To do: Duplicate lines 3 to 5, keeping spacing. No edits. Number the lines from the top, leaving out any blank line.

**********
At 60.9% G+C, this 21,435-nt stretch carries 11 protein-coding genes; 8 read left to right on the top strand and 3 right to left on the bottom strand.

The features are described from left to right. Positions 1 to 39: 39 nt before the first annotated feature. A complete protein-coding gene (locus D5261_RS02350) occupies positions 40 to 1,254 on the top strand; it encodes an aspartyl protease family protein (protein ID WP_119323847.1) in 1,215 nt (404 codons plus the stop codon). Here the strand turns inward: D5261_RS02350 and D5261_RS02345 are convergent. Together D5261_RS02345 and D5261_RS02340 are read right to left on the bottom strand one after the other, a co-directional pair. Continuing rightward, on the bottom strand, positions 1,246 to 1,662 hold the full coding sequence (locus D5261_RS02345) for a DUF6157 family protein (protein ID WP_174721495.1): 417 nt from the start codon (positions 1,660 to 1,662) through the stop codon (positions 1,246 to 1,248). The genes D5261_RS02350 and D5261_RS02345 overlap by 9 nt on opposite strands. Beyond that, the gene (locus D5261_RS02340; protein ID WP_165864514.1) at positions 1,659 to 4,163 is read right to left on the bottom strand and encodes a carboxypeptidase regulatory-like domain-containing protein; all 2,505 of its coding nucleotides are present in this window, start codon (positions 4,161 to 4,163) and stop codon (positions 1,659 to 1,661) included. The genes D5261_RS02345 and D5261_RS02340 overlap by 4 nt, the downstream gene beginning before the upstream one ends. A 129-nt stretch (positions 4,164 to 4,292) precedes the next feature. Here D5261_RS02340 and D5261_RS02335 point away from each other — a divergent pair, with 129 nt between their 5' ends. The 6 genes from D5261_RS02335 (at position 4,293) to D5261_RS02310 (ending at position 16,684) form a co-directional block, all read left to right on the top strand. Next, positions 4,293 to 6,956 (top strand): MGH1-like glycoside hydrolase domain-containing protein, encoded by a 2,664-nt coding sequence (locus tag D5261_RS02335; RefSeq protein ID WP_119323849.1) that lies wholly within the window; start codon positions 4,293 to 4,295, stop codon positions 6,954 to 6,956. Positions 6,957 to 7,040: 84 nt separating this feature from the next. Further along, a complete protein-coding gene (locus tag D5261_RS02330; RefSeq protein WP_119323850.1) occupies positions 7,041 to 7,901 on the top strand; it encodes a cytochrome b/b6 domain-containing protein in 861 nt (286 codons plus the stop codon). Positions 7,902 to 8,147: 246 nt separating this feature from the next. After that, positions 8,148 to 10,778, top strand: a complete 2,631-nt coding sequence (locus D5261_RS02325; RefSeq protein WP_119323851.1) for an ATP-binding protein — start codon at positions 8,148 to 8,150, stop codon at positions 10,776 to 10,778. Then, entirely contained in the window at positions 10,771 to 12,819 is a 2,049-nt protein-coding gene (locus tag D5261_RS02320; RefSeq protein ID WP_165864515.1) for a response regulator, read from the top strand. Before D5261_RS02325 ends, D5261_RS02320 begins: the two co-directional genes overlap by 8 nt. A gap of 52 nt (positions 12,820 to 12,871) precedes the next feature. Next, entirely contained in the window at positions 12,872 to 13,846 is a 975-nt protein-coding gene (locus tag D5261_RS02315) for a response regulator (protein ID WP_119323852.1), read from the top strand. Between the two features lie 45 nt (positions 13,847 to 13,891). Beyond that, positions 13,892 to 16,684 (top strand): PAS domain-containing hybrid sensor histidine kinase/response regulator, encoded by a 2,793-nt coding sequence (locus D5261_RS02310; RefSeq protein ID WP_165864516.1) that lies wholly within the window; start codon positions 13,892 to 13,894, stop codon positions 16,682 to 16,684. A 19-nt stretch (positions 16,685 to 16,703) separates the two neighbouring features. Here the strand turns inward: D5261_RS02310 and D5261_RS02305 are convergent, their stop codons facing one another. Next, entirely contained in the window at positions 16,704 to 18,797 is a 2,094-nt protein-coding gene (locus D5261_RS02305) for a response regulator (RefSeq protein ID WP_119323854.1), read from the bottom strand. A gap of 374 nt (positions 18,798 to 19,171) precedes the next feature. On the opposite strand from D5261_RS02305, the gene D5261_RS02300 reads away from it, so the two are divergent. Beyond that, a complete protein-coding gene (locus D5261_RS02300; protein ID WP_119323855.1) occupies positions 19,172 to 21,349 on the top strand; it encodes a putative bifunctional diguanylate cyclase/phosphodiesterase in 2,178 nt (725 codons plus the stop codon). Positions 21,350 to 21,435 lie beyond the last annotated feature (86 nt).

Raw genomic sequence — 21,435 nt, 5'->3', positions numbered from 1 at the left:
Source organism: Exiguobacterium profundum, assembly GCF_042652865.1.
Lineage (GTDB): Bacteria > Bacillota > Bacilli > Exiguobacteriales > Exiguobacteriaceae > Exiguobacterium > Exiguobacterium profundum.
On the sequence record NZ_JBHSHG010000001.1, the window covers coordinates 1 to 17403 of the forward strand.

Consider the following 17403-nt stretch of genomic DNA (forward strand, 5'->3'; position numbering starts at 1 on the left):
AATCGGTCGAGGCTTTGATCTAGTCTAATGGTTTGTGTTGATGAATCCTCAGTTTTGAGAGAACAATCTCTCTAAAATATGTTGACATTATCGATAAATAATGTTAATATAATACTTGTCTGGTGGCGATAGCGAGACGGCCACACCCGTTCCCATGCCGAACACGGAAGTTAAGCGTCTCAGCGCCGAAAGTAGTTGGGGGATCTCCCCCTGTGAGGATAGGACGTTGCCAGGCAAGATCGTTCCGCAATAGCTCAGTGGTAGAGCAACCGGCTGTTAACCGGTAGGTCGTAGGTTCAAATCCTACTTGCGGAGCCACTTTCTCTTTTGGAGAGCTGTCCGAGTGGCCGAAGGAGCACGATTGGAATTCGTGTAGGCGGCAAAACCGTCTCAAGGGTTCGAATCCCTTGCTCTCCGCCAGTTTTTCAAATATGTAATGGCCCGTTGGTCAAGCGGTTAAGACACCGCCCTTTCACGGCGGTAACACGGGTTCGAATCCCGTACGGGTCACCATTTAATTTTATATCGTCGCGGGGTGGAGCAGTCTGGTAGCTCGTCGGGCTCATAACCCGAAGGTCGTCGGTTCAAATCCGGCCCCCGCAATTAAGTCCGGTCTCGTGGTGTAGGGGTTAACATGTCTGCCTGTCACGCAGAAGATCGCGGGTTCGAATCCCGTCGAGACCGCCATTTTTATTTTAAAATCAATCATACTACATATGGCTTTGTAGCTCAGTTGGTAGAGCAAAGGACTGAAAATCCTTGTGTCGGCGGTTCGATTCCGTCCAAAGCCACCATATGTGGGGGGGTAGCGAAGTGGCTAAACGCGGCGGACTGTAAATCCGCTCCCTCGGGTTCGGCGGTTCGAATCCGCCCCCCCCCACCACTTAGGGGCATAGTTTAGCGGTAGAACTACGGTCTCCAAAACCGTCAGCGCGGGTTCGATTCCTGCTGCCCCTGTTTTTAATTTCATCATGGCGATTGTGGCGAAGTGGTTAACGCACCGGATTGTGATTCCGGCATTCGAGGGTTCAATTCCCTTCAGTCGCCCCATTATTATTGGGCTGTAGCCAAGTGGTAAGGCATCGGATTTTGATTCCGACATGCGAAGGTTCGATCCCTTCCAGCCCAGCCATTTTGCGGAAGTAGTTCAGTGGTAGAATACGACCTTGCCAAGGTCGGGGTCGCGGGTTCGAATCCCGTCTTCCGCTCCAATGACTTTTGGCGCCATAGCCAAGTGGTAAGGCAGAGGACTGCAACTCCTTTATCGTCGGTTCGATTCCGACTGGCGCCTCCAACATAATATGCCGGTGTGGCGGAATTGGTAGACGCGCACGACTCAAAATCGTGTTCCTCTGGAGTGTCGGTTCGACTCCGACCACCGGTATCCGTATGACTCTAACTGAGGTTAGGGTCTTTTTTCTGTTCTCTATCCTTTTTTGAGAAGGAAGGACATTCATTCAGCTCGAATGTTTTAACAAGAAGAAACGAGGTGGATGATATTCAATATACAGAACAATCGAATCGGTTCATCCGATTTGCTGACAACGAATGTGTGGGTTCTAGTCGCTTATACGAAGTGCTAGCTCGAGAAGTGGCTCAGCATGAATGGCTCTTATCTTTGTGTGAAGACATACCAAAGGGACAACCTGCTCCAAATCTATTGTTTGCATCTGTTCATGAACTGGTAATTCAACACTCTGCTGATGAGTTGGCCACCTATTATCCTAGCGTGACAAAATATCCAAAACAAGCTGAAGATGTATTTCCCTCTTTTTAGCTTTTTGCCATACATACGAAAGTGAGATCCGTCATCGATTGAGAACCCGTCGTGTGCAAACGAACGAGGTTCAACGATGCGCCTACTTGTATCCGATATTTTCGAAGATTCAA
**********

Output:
Raw genomic sequence — 21,435 nt, 5'->3', positions numbered from 1 at the left:
Source organism: Exiguobacterium profundum, assembly GCF_042652865.1.
Lineage (GTDB): Bacteria > Bacillota > Bacilli > Exiguobacteriales > Exiguobacteriaceae > Exiguobacterium > Exiguobacterium profundum.